## Atomic, Molecular, and Optical Physics

**1. Many-Body Excitations in Trapped Bose-Einstein Condensates**

Excitation spectra of quantum systems are one of the widely used notions in our modern quantum world. They often allow one to explore the microscopic structure of different quantum objects, such as nuclei, atoms, molecules, and solids, and more recently, of Bose-Einstein condensates (BECs). Experimentally, owing to their controllability, excitations of BECs have widely been explored. Theoretically, excitation spectra of dilute BECs have amply been studied within Bogoliubov—de Gennes theory, which assumes the presence of a simple condensate and only a small amount of excitations and quantum depletion atop.

There are available experiments with BECs which have measured and identified excitations that cannot be described by the standard Bogoliubov—de Gennes theory. Our group develops and utilizes novel theoretical and computational methods, noticeably the multiconfigurational time-dependent Hartree for bosons (MCTDHB) method and its linear-response (LR-MCTDHB) atop, to describe and investigate such excitations.

**2. Many-body Tunneling Processes of Bose-Einstein Condensates**

Tunneling is a process which lies at the very heart of quantum mechanics. It is of general and wide interest and of importance in physics, chemistry, biology, and technology. Already the text-book example of single-particle tunneling under a potential barrier in one spatial dimension is wealth. Interactions between tunneling particles make it profoundly richer. Higher spatial dimensions open essentially unlimited possibilities.

Bose-Einstein condensates offer the opportunity to theoretically study tunneling processes in a synthetic yet highly controllable many-particle system. Our group investigates how interactions, trapping, topology, and dimensionality conspire to allow for novel many-particle tunneling phenomena and mechanisms in BECs, with core emphasis on the time-dependent description of the tunneling process.

**3. Variance as a Sensitive Probe of Correlations in Interacting Bose Systems**

Bose-Einstein condensates made of ultra-cold trapped bosonic atoms have become a central venue in which interacting many-body quantum systems are studied. The ground state of a trapped BEC has been proven to be 100% condensed in the limit of an infinite number of particles and at constant interaction parameter, i.e., when the product of the number of particles times the scattering length is fixed. The meaning of this result is that properties of the condensate, noticeably its energy per particle and density per particle, converge to those obtained by minimizing the Gross-Pitaevskii, mean-field energy functional. This naturally raises the question whether correlations are of any importance in this limit.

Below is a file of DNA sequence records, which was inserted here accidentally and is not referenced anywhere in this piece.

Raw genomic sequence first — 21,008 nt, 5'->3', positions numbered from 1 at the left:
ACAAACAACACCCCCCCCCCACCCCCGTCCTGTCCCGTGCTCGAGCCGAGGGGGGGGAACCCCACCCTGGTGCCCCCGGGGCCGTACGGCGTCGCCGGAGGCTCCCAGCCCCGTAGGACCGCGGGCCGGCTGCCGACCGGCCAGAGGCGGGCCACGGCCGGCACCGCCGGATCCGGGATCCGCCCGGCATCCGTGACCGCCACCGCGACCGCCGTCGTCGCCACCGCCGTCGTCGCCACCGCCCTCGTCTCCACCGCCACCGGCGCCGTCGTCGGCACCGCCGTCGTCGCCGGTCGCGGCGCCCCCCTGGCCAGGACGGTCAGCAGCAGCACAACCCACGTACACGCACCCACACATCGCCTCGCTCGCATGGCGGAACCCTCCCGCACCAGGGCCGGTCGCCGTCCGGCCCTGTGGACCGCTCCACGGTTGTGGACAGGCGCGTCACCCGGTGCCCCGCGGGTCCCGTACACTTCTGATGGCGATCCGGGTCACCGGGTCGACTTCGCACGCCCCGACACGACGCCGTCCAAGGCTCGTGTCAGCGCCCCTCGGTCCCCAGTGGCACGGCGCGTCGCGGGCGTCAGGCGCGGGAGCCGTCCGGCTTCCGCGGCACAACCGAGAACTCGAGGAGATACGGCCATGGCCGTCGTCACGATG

Our group explores, numerically and analytically, the variance of many-particle operators which can show, even in the infinite-particle limit and at constant interaction parameter, substantial deviation from the Gross-Pitaevskii, mean-field result, thus elucidating the presence of many-body correlations in this limit.

**4. Solvable Many-Body Models of Bose-Einstein Condensates and Mixtures Thereof**

Solvable many-body models offer the unique possibility to investigate quantum many-particles systems analytically. They can provide definite answers on questions arising from preliminary intuition, and complement investigations necessitating numerical tools. In the latter context, solvable many-body models are also instrumental in benchmarking numerical methods.

Our group develops and applies solvable models, chiefly by generalizing the harmonic-interaction model for mixtures of identical particles, to investigate fundamental properties of trapped mixtures at the inter-junction of many-body and Gross-Pitaevskii, mean-field physics, such as the energy, density and reduced density matrices, separability, variance, and uncertainty product.

Figure 1: Tunneling and fragmentation of a BEC vortex in a circular trap. For more details see Phys. Rev. A 92, 043627 (2015). [LINK TO: https://doi.org/10.1103/PhysRevA.92.043627]

Figure 2: Center-of-mass uncertainty product of a BEC in a bosonic Josephson junction. For more details see Phys. Rev. A 93, 023605 (2016). [LINK TO: https://doi.org/10.1103/PhysRevA.93.023605]

Figure 3: An artist’s view of variance in a trapped BEC mixture at the infinite-particle limit. For more details see Chem. Phys. 482, 362 (2017). [LINK TO: http://dx.doi.org/10.1016/j.chemphys.2016.07.011]